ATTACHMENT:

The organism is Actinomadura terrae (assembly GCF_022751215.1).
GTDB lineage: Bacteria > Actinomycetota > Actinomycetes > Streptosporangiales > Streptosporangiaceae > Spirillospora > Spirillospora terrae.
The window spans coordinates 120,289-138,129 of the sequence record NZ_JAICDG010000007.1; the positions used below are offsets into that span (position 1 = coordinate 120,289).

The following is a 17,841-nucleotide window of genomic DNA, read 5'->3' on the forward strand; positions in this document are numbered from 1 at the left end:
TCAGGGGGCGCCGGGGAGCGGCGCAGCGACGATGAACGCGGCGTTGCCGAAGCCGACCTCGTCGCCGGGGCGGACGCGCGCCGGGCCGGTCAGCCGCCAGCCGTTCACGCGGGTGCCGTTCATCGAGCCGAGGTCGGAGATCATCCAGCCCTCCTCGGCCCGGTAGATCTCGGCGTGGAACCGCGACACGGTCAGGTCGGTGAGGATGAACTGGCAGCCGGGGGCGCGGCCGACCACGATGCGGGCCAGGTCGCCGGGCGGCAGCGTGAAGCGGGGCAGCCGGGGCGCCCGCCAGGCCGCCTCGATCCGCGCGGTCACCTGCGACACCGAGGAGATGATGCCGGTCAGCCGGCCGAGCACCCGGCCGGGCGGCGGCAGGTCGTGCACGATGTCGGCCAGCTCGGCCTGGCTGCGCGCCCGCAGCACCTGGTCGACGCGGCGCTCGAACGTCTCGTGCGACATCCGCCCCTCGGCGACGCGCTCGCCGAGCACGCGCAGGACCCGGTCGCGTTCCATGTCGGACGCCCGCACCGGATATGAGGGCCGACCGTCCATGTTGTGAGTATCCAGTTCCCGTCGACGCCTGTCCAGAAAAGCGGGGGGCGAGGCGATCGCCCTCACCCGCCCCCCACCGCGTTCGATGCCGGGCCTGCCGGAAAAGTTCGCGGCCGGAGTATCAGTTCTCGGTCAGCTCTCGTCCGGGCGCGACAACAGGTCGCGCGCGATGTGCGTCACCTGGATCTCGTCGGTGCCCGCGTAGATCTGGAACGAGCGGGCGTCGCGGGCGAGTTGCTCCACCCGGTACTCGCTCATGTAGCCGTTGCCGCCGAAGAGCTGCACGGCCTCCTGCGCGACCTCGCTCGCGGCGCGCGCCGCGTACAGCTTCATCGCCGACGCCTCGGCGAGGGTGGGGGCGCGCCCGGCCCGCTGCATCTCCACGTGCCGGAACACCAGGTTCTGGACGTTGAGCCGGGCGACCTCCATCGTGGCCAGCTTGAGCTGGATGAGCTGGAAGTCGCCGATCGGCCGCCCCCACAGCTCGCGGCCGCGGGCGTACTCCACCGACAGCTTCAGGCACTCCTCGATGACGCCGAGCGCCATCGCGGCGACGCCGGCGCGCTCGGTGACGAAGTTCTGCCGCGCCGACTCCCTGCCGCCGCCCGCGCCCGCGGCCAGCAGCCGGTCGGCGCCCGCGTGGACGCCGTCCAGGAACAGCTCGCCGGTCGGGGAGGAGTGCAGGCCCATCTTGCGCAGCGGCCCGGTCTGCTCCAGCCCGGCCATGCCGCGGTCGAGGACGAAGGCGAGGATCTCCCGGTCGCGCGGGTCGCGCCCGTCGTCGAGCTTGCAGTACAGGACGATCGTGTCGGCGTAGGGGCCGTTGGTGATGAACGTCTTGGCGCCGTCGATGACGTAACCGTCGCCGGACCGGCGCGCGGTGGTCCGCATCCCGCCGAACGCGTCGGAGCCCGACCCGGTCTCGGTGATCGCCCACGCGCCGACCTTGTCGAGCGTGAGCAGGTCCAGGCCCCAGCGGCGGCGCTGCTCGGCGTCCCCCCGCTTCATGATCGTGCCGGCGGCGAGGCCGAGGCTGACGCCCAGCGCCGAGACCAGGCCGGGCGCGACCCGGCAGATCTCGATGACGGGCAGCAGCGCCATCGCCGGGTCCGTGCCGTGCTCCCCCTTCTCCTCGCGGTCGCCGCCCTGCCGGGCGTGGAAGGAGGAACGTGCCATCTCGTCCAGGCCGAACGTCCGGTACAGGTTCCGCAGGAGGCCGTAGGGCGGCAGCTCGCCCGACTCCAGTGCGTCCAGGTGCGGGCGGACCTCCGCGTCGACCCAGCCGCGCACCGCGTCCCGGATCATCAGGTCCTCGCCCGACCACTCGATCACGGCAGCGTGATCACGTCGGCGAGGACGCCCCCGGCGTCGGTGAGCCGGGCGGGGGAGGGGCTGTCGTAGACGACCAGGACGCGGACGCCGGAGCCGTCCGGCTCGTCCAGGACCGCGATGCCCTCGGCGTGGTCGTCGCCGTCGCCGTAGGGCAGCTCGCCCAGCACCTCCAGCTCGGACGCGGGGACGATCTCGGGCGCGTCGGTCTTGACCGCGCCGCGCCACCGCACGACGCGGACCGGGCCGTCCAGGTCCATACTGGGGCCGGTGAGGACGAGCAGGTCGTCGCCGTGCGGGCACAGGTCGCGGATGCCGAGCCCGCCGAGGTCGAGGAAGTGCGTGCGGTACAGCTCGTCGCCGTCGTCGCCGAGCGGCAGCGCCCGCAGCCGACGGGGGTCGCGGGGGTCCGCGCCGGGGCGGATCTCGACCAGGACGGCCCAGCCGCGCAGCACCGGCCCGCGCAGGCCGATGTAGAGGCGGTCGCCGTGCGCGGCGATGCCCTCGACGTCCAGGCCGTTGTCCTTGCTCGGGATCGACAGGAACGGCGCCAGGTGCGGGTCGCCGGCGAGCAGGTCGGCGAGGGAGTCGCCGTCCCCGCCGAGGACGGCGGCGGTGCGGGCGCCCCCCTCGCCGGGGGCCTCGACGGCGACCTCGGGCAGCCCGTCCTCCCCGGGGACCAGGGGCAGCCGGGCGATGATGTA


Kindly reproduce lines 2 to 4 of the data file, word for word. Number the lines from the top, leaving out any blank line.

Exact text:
GTDB lineage: Bacteria > Actinomycetota > Actinomycetes > Streptosporangiales > Streptosporangiaceae > Spirillospora > Spirillospora terrae.
The window spans coordinates 120,289-138,129 of the sequence record NZ_JAICDG010000007.1; the positions used below are offsets into that span (position 1 = coordinate 120,289).

The following is a 17,841-nucleotide window of genomic DNA, read 5'->3' on the forward strand; positions in this document are numbered from 1 at the left end: